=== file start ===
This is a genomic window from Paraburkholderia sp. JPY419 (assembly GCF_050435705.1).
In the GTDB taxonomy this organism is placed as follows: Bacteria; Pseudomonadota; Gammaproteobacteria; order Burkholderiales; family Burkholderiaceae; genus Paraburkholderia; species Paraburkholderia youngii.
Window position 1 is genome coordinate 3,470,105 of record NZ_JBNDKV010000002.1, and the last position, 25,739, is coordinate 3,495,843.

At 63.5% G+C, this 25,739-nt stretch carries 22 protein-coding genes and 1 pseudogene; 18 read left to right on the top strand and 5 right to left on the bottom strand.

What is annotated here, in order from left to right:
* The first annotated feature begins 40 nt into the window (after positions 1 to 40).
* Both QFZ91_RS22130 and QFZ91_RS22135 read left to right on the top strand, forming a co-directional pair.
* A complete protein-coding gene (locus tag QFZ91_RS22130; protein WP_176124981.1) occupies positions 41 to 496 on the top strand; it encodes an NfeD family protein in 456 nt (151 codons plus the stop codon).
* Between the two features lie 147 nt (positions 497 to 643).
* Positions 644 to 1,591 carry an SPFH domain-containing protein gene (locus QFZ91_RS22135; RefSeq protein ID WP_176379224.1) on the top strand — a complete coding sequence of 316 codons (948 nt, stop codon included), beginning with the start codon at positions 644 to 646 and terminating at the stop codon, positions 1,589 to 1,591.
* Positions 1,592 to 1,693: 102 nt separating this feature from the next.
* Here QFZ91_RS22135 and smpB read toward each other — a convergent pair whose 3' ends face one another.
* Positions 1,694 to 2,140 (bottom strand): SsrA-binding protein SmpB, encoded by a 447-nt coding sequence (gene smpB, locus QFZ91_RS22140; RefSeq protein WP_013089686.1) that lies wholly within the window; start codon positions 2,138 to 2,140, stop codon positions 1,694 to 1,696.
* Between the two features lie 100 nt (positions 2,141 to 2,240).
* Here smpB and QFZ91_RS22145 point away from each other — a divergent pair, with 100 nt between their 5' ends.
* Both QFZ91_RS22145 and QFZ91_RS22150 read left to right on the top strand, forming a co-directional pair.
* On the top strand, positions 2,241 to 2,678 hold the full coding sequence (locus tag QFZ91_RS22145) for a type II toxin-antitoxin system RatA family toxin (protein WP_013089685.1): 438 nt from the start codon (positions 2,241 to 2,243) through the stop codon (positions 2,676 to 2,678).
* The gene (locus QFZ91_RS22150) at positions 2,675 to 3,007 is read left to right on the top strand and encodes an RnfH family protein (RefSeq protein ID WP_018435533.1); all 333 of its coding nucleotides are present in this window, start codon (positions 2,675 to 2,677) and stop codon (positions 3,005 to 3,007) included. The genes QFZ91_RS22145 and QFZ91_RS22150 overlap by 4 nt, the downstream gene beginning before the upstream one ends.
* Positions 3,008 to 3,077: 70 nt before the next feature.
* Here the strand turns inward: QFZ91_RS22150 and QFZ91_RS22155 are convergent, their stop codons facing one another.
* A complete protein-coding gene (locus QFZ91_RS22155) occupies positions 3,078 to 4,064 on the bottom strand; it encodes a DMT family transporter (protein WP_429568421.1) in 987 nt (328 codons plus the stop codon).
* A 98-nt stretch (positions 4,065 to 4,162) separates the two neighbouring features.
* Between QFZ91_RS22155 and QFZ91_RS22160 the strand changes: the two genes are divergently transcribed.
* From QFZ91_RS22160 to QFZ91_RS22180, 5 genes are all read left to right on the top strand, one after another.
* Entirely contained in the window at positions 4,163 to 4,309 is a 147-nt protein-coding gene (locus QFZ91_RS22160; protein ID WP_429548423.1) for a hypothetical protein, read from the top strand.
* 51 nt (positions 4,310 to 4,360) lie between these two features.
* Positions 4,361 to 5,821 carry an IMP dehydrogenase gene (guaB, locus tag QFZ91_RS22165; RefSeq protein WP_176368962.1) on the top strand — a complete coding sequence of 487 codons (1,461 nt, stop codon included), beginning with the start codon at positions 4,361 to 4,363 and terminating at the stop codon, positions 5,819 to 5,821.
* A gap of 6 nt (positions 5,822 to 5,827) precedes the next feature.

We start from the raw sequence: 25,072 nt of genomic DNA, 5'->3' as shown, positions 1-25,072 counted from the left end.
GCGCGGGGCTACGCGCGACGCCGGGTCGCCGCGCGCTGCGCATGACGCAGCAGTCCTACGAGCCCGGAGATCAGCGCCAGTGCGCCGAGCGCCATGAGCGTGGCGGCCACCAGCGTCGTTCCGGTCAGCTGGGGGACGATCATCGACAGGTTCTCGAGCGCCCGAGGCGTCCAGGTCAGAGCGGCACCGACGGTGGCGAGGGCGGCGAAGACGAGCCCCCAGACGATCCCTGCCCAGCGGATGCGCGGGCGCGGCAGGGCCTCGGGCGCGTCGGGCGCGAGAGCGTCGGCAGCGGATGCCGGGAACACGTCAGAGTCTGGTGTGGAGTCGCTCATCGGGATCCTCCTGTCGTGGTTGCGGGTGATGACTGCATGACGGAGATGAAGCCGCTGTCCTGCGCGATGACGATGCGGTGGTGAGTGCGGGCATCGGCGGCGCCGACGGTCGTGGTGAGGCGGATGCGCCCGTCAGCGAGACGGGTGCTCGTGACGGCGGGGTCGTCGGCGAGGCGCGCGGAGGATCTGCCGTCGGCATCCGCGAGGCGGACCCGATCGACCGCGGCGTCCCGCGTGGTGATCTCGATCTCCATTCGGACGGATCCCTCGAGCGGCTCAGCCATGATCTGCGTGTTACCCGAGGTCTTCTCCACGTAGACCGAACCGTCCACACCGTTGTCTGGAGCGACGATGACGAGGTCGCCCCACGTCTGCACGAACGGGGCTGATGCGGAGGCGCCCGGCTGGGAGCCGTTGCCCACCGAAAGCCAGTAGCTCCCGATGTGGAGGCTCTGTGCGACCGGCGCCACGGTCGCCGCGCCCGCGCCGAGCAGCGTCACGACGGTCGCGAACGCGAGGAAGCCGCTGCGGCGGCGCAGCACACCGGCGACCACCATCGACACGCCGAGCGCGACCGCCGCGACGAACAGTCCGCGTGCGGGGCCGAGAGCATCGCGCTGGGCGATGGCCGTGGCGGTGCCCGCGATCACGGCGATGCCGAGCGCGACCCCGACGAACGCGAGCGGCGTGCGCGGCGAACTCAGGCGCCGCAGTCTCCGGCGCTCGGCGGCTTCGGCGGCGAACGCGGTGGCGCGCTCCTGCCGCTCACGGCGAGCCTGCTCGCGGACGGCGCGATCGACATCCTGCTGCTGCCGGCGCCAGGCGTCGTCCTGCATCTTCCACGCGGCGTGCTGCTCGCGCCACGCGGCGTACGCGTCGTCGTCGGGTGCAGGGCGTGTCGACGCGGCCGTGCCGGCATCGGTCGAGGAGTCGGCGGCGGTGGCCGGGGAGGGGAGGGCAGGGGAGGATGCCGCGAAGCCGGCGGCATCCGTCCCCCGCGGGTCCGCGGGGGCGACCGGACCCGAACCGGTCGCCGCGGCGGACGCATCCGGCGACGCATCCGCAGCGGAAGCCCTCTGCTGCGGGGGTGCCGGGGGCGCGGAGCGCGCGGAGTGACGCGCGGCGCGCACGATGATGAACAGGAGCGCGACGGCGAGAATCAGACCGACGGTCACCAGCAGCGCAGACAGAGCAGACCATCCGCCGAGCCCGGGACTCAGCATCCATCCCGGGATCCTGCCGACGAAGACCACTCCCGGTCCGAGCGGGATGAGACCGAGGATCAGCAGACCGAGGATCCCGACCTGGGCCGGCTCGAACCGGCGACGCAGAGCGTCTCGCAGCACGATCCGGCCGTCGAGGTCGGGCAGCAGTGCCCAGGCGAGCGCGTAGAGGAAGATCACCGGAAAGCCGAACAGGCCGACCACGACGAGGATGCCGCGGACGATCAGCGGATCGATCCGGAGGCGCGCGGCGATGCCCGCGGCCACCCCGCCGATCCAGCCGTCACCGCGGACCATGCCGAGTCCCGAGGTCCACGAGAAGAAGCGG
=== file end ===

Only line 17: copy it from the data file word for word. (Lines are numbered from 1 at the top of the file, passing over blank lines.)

* On the top strand, positions 2,241 to 2,678 hold the full coding sequence (locus tag QFZ91_RS22145) for a type II toxin-antitoxin system RatA family toxin (protein WP_013089685.1): 438 nt from the start codon (positions 2,241 to 2,243) through the stop codon (positions 2,676 to 2,678).